OPINION: Plunging oil prices will hit profits in the short term, but dealing with carbon emissions remains the oil and gas industry’s existential threat.

Some commentators see the collapse in current crude values as the beginning of the end for the industry.

This of course is not true. The fall is due to fears of immediate oversupply from Opec amid falling demand due to the novel coronavirus (Covid-19).

These market conditions could improve later this year, but underlying problems about how to tackle CO2 emissions will remain.

European companies — led by BP, Eni and Repsol — have set out their strategies by pledging to transition from oil to gas and renewables.

Their US counterparts — led by Chevron and ExxonMobil — made clear last week that they do not intend to follow.

No one was more emphatic about this than Chevron chief executive Mike Wirth, who effectively accused his European rivals of grandstanding.

He described promises to introduce concrete net zero targets as “long-term aspirational goals", adding: “Whether or not there’s a pathway to some of these remains a question.”

Chevron said that it would concentrate on short-term targets, such as reducing the greenhouse gas intensity of its oil and gas output while also reducing methane emissions and flaring.

It has no intention of following the likes of Shell into the downstream power sector, although it is a leader in carbon capture with its newly opened Gorgon venture in Australia.

ExxonMobil said that it is committed to working with academic institutions on cleaner solutions, such as biofuels and carbon capture.

But the US supermajor remains focused on oil and gas, including a plan to increase its own output from the Permian basin in the US to 1 million barrels of oil equivalent per day by 2024.

ExxonMobil chief executive Darren Woods questioned the hydrocarbon divestment strategy of some European companies.

“This idea of moving things in and out of the portfolio isn’t getting us any closer to a solution (for climate change)," he said last week.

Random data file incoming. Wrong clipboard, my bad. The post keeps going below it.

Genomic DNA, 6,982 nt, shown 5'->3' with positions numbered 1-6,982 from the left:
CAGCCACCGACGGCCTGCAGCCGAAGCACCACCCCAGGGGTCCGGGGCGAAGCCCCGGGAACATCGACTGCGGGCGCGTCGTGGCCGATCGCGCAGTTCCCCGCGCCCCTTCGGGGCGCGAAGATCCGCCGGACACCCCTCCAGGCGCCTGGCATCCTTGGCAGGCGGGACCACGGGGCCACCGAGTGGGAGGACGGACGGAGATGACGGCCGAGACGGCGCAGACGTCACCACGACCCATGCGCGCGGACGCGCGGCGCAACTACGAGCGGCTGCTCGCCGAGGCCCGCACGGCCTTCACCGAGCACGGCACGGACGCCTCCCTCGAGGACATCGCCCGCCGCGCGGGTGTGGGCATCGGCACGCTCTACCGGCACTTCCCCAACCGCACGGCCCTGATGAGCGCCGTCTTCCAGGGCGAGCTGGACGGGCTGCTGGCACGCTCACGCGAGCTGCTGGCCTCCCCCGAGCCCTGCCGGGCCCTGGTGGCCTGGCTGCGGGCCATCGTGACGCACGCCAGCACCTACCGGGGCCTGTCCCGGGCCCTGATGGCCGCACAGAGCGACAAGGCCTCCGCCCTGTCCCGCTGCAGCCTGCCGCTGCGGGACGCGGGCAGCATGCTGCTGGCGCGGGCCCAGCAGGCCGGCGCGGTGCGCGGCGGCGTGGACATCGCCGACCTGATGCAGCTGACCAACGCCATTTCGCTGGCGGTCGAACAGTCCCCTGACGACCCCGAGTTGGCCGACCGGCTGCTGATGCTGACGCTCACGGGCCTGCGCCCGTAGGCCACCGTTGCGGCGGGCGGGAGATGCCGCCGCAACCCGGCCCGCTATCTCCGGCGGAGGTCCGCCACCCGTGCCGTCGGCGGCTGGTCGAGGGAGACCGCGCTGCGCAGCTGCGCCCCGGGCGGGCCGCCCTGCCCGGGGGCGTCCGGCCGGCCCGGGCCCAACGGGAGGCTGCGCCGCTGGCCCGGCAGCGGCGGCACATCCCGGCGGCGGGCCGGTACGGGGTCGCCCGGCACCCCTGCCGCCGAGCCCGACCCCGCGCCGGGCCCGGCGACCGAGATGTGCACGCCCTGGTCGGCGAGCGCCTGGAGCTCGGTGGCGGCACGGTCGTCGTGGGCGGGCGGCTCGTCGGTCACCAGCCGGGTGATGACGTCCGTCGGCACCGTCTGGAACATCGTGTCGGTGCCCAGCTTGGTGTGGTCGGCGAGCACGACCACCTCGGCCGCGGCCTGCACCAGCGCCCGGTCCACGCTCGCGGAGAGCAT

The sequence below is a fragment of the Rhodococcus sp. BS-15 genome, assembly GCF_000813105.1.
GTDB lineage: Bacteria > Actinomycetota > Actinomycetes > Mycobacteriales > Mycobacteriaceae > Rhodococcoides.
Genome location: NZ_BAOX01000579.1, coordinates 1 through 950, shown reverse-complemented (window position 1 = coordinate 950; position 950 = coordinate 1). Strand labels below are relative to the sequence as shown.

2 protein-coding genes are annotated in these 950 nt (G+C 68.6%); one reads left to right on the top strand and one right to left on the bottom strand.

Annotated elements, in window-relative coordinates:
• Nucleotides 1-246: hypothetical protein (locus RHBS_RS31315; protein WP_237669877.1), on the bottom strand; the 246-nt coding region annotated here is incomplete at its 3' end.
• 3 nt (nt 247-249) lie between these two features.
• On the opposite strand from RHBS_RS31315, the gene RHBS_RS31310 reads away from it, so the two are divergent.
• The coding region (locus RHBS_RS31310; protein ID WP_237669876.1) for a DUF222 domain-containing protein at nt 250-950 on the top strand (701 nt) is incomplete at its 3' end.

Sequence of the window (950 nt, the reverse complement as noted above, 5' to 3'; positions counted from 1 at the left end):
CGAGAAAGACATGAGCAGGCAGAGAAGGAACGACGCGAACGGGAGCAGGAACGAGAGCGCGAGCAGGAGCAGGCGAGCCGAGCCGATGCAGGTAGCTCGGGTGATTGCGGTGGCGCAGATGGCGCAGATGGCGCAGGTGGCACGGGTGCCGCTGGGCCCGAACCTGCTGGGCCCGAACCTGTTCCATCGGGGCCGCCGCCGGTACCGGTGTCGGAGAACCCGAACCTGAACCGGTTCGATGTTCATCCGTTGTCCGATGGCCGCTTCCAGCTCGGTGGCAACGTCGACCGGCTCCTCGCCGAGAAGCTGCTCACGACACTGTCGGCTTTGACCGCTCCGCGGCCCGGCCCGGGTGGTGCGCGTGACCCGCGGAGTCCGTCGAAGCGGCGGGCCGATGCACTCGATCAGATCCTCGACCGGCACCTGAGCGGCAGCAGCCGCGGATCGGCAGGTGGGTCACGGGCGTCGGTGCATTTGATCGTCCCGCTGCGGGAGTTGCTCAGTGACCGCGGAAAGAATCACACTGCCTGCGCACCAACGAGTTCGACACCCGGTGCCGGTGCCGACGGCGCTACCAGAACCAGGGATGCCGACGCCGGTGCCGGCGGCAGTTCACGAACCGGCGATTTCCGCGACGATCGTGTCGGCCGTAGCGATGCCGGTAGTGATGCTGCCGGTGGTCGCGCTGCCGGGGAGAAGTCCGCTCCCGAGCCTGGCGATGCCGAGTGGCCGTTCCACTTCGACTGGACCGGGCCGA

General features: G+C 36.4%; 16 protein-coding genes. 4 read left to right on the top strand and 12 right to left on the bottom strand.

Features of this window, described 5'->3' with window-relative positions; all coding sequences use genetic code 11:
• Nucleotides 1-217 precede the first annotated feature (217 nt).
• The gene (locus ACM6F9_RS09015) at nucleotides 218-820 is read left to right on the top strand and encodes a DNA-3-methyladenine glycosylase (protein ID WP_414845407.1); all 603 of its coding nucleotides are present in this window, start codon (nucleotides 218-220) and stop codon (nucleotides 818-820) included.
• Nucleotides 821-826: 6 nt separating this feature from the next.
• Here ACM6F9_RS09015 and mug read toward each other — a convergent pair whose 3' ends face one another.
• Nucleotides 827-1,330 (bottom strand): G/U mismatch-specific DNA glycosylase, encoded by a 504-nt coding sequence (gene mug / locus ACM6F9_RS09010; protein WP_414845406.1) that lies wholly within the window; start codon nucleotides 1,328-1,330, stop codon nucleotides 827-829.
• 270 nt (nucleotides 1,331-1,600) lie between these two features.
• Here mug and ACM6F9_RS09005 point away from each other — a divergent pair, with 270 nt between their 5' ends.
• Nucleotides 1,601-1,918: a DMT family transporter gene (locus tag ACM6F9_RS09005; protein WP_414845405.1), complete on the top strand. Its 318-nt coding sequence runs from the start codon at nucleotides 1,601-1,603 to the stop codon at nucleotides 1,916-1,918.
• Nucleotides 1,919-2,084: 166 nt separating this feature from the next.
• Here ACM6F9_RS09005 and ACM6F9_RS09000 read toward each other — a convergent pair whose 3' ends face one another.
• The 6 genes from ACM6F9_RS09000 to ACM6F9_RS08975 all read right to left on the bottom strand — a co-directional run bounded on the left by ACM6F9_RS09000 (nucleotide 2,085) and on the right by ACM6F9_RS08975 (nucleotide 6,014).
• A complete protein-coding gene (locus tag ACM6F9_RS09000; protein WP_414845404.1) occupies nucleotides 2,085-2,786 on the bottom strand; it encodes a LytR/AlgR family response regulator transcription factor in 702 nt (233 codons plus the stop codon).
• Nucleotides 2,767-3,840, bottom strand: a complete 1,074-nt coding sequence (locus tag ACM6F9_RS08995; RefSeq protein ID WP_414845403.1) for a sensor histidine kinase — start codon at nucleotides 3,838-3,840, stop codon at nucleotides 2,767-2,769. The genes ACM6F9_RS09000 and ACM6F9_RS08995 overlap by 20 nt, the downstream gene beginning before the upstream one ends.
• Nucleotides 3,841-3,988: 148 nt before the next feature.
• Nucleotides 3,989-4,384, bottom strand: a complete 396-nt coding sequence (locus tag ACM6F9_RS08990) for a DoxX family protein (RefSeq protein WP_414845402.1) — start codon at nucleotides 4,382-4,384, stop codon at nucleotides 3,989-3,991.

There are two quite different approaches here. It will be interesting to see which goes down best with investors and capital markets.

Mounting public and political pressure on the financial community about global warming is changing attitudes about oil and gas.

Some of the world’s largest lending and investment institutions — such as JP Morgan Chase, BlackRock and the Norwegian sovereign wealth fund — are cutting back on carbon investments.

The net zero plans – including Scope 3 emissions from end users — declared by BP and others will influence debate in the US.

ExxonMobil and others will likely be put on the spot when they face shareholders at forthcoming annual general meetings. Equally, the US firms risk damaging the image of the whole industry in the eyes of European companies.

Meanwhile, coronavirus and Riyadh's decision to turn on the oil-production taps and crater the oil price are going to test all energy-company balance sheets.

Stock prices of oil companies were already trading at low levels before the value of crude dived by a quarter early this week.

This is a very tough — and unpredictable — time for the oil and gas sector.

The approach to green issues laid out by Chevron and the US groups could make a bad situation worse.

(This is an Upstream opinion article.)